So Governor Rendell has promised $30 million in state funds for development in downtown Pittsburgh. It seems pretty clear that the folks directly involved in this sort of development will view this as a huge success. And if you judge success by how much money you can draw to a project--regardless of its source--then I suppose it is a success. But perhaps it makes sense to think things over a bit.
1. So the state is giving $30 million. And the city has promised $18. By my math, that's $48 million. To support PNC's $170 project.
2. Pittsburgh's current "rebranding" initiative--a multi-million extravaganza centered on the city's 250th birthday in 2008--focuses on the notion that Pittsburgh is a vibrant place that draws interest from cutting edge industry's like tech and finance. Doesn't the fact that a third of the funding for such projects has to come from state coffers argue against that point? Maybe some truth in advertising is in order. Something like a slogan: "Don't like us? How about if we pay you to?"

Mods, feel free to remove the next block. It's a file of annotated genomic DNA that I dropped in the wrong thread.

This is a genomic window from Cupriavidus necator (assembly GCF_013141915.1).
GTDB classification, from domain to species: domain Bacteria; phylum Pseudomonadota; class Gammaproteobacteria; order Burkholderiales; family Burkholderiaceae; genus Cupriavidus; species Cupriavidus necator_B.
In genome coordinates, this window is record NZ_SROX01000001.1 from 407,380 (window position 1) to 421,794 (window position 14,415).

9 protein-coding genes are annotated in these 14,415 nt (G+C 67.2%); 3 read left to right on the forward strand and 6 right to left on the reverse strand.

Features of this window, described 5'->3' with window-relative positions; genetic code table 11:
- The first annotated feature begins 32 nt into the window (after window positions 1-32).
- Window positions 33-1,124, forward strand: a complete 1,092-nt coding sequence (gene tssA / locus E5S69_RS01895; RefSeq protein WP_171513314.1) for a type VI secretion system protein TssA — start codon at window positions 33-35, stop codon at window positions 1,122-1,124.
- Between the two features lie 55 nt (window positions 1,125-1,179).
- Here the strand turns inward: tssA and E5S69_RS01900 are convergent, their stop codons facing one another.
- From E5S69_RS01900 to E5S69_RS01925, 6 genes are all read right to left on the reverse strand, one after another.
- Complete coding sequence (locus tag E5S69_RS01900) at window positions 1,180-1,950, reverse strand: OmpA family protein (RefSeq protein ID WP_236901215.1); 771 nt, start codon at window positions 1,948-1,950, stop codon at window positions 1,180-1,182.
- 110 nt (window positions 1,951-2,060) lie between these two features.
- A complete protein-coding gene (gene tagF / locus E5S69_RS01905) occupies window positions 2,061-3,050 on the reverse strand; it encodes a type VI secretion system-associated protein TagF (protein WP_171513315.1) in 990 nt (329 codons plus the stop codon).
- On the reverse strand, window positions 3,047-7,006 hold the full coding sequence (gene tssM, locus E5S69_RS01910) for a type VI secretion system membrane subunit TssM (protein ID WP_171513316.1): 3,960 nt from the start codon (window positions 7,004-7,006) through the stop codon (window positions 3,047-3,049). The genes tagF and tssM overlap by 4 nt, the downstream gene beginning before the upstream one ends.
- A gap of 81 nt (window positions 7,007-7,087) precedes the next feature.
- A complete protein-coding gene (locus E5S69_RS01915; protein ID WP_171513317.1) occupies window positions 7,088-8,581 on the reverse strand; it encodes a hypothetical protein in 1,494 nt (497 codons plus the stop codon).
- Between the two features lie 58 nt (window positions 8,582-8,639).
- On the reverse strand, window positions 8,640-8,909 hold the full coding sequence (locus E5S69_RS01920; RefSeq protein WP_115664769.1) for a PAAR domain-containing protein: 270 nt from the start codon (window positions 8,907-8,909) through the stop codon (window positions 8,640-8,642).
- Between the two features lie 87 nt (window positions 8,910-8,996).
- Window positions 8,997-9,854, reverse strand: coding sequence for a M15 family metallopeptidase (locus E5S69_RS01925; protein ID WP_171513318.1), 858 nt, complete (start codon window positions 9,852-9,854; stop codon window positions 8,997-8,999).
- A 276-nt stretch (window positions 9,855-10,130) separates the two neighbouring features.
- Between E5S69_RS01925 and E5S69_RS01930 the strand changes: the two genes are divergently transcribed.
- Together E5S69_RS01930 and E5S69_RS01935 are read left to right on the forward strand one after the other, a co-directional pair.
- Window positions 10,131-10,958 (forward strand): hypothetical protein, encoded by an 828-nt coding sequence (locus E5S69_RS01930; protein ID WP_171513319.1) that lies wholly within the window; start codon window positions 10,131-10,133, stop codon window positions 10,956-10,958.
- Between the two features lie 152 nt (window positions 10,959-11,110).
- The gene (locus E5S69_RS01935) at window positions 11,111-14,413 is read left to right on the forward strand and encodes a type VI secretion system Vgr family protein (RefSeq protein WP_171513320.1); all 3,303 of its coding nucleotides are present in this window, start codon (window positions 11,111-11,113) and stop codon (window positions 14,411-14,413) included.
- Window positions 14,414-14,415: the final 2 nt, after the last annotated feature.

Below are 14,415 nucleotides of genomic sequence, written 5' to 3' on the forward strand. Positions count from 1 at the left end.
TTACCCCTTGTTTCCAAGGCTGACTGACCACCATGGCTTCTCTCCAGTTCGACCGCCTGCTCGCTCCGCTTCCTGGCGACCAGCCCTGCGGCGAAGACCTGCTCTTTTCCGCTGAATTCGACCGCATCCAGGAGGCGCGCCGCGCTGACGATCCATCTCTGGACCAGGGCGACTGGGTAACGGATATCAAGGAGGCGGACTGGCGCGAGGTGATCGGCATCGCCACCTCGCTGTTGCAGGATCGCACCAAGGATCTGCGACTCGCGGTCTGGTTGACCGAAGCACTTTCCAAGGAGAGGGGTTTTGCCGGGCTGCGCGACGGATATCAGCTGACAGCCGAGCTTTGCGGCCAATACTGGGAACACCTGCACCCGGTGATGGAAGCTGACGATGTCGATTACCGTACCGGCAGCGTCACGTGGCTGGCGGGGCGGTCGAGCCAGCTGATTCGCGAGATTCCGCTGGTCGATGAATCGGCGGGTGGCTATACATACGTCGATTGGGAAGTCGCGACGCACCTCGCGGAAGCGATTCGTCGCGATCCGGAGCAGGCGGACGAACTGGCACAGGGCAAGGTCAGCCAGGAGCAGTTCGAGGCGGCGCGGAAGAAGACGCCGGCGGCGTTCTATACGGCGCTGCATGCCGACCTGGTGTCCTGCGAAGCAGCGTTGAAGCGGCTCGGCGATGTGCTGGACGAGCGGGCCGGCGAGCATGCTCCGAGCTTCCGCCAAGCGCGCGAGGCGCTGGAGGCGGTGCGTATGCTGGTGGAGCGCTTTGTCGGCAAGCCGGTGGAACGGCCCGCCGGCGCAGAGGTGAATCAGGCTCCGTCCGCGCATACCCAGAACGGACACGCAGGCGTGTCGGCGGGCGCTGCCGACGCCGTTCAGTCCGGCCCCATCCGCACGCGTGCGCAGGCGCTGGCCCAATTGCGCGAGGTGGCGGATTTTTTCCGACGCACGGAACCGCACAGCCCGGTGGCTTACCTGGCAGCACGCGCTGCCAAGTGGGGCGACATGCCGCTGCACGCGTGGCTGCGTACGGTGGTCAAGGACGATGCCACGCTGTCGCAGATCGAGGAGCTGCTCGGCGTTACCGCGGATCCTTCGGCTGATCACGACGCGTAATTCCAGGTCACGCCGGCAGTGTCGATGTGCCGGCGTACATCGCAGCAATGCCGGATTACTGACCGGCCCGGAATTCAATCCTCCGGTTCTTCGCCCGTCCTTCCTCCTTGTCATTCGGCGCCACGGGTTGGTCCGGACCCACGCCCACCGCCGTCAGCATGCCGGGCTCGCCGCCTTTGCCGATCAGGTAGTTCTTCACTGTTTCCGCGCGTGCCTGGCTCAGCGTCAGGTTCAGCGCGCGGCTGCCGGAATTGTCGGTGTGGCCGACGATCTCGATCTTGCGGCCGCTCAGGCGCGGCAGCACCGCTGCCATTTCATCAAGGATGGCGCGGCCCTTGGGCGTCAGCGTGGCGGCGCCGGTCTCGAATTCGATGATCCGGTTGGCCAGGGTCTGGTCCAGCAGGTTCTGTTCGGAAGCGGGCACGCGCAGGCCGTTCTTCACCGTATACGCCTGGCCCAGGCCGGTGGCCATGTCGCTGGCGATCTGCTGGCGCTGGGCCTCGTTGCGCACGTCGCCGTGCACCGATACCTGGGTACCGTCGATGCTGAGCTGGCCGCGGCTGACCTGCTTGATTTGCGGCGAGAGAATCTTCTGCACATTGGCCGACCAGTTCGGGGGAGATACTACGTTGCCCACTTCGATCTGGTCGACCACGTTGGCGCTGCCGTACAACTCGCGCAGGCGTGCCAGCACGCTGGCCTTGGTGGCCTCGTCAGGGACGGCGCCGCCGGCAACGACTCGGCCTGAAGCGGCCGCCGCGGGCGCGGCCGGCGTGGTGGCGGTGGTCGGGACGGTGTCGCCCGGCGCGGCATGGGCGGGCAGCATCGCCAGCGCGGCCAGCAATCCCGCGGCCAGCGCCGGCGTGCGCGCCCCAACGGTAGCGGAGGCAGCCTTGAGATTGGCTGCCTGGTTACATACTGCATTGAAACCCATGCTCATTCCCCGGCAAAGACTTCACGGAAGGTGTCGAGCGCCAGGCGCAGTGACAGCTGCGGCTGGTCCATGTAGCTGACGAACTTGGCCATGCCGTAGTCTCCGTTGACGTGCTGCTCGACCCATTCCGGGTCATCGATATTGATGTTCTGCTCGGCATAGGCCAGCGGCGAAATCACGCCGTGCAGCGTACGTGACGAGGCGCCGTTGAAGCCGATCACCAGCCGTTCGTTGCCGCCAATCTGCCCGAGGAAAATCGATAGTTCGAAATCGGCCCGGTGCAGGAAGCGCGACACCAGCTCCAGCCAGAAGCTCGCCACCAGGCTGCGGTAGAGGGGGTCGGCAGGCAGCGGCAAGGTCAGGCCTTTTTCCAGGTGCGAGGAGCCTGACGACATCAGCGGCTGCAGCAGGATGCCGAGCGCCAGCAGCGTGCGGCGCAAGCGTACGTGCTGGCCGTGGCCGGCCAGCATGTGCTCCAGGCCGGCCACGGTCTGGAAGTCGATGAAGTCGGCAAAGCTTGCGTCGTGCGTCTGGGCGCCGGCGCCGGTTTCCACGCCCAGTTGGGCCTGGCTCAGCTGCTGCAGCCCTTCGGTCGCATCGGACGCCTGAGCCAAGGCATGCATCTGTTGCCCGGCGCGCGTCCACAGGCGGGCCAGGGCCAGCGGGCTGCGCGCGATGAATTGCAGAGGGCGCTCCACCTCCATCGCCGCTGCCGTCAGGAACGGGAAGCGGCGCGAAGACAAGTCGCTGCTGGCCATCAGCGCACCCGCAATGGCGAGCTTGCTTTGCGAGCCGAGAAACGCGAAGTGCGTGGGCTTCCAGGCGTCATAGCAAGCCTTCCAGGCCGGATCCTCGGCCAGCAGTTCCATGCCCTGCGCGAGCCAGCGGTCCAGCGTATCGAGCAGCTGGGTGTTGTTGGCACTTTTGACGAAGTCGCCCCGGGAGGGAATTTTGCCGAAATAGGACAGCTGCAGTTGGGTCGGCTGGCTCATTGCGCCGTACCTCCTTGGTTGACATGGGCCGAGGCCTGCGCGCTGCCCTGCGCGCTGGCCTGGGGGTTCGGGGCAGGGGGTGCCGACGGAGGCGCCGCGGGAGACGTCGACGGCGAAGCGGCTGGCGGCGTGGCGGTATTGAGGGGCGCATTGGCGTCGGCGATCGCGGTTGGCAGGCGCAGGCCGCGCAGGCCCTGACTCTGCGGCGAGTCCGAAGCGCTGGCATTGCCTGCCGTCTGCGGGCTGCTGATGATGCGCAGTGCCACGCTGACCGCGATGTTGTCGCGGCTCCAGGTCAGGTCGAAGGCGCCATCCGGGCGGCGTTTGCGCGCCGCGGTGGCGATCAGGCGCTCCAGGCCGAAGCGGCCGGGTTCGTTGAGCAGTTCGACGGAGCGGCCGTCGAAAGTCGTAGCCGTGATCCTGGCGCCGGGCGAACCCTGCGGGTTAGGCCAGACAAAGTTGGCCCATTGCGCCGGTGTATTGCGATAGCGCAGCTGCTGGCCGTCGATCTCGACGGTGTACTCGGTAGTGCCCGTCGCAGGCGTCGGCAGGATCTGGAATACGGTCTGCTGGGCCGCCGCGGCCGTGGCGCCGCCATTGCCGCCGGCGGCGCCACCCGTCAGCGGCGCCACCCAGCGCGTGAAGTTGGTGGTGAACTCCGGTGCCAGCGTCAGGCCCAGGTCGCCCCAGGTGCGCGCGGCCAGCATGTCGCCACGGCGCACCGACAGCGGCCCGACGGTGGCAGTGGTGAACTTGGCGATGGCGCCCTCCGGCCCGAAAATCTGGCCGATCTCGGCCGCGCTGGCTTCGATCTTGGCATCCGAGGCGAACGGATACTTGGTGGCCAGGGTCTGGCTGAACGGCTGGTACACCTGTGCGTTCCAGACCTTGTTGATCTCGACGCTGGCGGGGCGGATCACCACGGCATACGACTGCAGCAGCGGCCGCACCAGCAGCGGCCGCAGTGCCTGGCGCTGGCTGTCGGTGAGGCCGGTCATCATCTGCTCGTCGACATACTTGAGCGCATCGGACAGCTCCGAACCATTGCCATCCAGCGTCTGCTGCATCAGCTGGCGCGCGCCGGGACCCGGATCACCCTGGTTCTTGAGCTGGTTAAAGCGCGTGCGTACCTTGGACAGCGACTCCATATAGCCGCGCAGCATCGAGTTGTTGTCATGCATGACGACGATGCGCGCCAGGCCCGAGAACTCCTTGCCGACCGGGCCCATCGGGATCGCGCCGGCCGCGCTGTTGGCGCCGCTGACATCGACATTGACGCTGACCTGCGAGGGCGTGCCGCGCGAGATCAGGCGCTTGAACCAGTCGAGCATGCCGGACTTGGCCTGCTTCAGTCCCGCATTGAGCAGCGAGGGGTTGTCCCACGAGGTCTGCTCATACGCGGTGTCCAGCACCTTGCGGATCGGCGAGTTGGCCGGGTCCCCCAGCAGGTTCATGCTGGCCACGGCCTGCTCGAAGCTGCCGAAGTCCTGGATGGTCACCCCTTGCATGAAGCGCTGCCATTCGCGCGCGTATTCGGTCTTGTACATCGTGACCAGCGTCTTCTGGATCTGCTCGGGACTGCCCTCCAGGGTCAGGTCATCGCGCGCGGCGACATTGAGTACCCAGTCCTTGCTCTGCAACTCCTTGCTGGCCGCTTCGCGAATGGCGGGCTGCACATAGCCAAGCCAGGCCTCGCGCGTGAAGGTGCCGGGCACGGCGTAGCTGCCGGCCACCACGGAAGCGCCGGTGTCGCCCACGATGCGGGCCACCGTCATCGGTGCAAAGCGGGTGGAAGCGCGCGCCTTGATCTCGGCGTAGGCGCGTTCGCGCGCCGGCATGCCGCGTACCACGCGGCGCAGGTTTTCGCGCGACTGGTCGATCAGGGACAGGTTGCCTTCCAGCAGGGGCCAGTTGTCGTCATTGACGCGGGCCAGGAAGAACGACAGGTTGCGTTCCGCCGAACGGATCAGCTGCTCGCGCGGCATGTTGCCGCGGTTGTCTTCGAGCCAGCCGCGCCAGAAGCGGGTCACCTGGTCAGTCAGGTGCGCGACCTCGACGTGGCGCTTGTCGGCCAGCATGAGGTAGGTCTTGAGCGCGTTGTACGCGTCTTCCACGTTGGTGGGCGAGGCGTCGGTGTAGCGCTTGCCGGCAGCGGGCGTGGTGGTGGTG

3. Alternatively, if these industries really are interested in Pittsburgh, and would come here just because they like the location and the people, shouldn't the good folks of Pennsylvania spend their $48 million on something else?
4. People argued that the famous "Renaissance" project in the middle of the 20th Century would revitalize Pittsburgh. It didn't, so the same people tried Renaissance II. People kept leaving, but fear not. Every few years someone asks for a few million more to complete the Renaissance and save the day. (The Post-Gazette offered a pretty grim history of these projects that AntiRust linked to and discussed here.) At least in this case the purveyors of prosperity are being a bit more transparent: The $48 million for the PNC project, you see, does not appear to be enough. According to today's Post-Gazette article, the Pittsburgh Task Force is already angling for subsidies for lofts+retail in the "old G.C. Murphy store and other city-owned buildings on Fifth and Forbes avenues."
"We certainly would welcome the governor's assistance in the Lazarus project and financially assisting in its sale and development," task force Chairman Herb Burger said.
Well, if the PNC project will effectively revitalize downtown Pittsburgh and draw more private investment, why in the world would we need to consider giving more for the Lazarus project? It's right down the street. Surely the redevelopment we gain from the $48 million will spread that far. Right?
Wrong. This is never going to end. In Pittsburgh or anywhere else. I have mentioned Baltimore a million times, but it's worth considering again because it parallels Pittsburgh's history so closely. It started there with the Inner Harbor. And a convention center. And stadiums. And hotels. Every time they promise salvation. Every time they are wrong. And every time they come back for more.